Brazilian Amazon Little Entrepreneurs Get Their Own Microloans

Brazilian Amazon familyBrazil is giving the green light to Accion International, a pioneer and leader in global microfinance to operate in the state of Amazonas, in Brazil’s remote northern region under the name Accion Microfinanças. It was in Recife, in the Brazilian Northeast that Accion first introduced the microlending concept, in 1973.

Joining Accion as an equity partner in the new venture is the Multilateral Investment Fund (MIF) of the Inter-American Development bank (IDB), which will assume an 18.1% stake.  Private investor Luiz Felipe D’Avila and other private investors will assume a total of 8.5%.  Accion will hold 73.4% of the organization.

Accion Microfinanças will begin operations in Manaus, the state capital and largest city in Amazonas, with plans to extend services to cities throughout Brazil’s northern region. 

The northern region, comprising seven states with a total population of about 14.7 million, is home to an estimated 1.9 million microentrepreneurs, only 8 to 10% of whom have received any kind of loan from a bank or microfinance organization.

“We are particularly excited by the prospect of extending financial access in Amazonas, one of the most underserved regions of a country where microfinance, overall, remains nascent,” said Michael Schlein, President and CEO of Accion. 

“This underscores our commitment to deliver such services to some of the developing world’s most needy regions, and follows closely on the announcement of our investment in Saija Finance, a microfinance startup in Bihar, India.”

Accion Microfinanças plans to apply new approaches and innovations in microfinance to best serve the needs of Amazonas microentrepreneurs.  These include employing a credit scoring and a cash flow-based credit assessment model; making use of Brazil’s innovative correspondent banking system to partner with banks and extend services through retail stores and other outlets; and deploying payment technologies such as PDAs, prepaid bank cards and cell phones.

In addition to conventional working capital loans, Accion Microfinanças envisions diversifying its product offering over several years to include products such as lines of credit, credit cards, longer-term fixed-asset loans, financial education and, eventually, microinsurance products through alliances with insurance companies.

“Accion’s new operations in Amazonas will be serve as an incubator for new approaches to credit underwriting, create new partnerships that extend access to services, develop innovative technologies, and diversify financial product offerings,” said Tomas Miller, senior investment officer at the IDB’s Multilateral Investment Fund.  “The MIF is proud to be a partner in this new venture.”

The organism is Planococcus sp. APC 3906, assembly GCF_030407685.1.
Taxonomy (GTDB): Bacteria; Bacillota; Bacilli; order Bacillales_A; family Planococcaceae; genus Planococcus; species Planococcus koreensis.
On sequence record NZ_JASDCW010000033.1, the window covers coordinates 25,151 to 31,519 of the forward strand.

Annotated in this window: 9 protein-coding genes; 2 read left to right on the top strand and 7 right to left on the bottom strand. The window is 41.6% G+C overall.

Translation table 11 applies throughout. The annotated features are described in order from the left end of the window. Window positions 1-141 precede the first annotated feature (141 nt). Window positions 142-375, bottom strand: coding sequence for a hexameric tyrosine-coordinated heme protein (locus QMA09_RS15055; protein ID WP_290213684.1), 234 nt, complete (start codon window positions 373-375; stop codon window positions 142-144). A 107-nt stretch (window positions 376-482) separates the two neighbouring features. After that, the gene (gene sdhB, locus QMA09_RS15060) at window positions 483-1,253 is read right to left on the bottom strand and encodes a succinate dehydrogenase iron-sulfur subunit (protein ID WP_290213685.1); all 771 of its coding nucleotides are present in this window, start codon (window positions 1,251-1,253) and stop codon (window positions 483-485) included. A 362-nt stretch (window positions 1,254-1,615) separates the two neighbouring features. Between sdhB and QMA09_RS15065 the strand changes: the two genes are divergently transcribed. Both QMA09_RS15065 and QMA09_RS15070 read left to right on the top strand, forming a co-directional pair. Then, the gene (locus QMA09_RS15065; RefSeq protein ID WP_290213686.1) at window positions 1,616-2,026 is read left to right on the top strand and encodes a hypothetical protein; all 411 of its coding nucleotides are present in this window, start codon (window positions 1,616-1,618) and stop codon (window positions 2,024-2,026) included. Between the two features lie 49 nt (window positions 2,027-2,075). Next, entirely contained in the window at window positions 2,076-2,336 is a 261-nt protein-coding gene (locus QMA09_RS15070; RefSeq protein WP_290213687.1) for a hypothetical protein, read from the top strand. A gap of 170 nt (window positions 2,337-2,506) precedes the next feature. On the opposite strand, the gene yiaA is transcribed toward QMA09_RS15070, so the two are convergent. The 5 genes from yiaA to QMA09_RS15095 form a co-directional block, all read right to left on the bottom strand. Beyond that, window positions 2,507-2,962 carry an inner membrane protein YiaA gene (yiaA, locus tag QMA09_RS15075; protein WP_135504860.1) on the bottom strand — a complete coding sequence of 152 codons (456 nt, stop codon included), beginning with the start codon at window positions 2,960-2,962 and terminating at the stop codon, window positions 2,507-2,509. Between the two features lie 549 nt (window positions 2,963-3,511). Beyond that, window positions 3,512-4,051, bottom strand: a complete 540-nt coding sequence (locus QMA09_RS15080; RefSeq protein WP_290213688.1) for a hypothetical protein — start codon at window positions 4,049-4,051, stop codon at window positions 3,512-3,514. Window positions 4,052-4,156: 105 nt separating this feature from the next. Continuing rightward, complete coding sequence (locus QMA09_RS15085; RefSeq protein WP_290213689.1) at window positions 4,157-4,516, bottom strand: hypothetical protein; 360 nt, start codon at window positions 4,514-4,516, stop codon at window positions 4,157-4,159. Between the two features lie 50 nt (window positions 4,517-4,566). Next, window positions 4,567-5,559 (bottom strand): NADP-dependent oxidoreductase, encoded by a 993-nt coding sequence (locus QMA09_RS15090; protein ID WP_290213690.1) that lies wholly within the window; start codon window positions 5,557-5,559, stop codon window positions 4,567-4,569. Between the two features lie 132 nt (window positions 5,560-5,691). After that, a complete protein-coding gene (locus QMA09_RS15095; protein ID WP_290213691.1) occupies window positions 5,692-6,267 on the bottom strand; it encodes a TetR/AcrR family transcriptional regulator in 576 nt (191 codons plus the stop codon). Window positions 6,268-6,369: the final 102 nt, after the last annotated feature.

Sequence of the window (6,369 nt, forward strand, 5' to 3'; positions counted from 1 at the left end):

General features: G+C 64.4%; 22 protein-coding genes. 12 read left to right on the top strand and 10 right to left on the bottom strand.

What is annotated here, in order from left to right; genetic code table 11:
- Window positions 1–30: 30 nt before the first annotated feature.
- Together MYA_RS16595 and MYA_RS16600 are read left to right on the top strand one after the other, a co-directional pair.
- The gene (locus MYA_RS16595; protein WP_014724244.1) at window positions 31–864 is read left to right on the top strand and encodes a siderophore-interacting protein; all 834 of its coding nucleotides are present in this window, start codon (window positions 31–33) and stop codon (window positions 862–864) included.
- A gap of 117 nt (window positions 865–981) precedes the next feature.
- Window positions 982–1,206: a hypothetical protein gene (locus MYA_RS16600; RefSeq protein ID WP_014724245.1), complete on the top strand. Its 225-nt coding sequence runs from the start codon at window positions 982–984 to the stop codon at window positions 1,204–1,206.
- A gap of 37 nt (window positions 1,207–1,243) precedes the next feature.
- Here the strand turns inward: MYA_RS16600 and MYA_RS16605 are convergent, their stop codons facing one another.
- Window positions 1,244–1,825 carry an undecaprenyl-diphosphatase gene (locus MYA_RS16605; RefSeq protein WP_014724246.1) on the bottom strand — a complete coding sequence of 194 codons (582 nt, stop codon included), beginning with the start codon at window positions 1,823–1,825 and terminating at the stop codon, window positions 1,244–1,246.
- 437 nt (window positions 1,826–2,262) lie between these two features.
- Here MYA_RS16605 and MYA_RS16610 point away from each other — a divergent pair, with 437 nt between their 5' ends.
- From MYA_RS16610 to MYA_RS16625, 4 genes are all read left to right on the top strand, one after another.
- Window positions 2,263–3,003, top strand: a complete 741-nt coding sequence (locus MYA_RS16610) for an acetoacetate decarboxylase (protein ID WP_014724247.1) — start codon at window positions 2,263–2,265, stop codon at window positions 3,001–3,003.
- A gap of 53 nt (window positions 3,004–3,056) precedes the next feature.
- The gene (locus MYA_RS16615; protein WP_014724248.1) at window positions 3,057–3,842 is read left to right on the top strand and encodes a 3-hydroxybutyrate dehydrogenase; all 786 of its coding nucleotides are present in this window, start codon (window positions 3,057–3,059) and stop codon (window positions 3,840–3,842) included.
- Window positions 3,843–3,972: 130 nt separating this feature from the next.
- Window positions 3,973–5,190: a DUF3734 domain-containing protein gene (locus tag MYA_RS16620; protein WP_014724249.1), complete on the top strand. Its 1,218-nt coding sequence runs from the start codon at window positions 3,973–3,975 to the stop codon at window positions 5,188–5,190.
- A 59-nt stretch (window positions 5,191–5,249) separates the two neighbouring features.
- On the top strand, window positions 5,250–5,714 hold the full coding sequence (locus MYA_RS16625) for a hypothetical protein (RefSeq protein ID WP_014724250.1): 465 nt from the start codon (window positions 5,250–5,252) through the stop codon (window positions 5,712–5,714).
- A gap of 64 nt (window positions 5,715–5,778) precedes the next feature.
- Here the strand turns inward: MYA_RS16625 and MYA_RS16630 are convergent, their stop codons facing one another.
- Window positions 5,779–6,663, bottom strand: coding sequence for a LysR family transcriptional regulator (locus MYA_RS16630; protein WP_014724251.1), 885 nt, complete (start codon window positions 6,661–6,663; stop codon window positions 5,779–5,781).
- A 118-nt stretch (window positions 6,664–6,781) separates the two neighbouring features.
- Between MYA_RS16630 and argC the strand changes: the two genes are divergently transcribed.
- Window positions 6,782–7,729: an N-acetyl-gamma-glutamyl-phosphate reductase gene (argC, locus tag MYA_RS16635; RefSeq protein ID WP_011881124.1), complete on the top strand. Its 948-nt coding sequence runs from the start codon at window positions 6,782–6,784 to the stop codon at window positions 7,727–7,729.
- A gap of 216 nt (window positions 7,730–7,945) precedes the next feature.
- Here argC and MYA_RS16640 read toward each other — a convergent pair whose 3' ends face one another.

Private investor Luiz Felipe D’Avila added, “Stimulating entrepreneurship through microfinance is one of the most efficient ways to help people out of poverty.”

Accion will provide intensive management support in the initial years of Accion Microfinanças’s operation, deploying Accion staff in key management positions as part of a plan to develop local capacity for long-term management of the institution.

Accion International is a private, nonprofit organization with the mission of giving people the financial tools they need – microenterprise loans, business training and other financial services – to work their way out of poverty. 

A world pioneer in microfinance, Accion was founded in 1961 and issued its first microloan in 1973 in Brazil. Accion’s partner microfinance institutions today are providing loans as low as US$ 50 to poor men and women entrepreneurs in 23 countries in Latin America, Asia, Africa and the United States. 

In the last decade alone, Accion partners have disbursed more than 28.5 million loans totaling $23.4 billion; 97% of the loans have been repaid.

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  • Lloyd Cata

    My Sincere Congratulations And Thanks To Accion
    A great leap forward for the people of Amazonas and a great mechanism for economic integration of Indigenous peoples. The best model for financial growth and individual ownership in the developing world. All the IMF and World Bank loans will not accomplish a fraction of what this expansion will mean to the economic viability of a huge area of Brazil.
    It is increasingly clear that growth and development come from the bottom up, not the top down. International investment has its place, but the financial viability of the society must be based on local economic viability. Investors come and go without concern to the impact on communities. These loans allow entire communities to manufacture and buy local products which circulates money within the community and purchase local goods and services.
    Again, thanks and congratulations to Accion and its associates.

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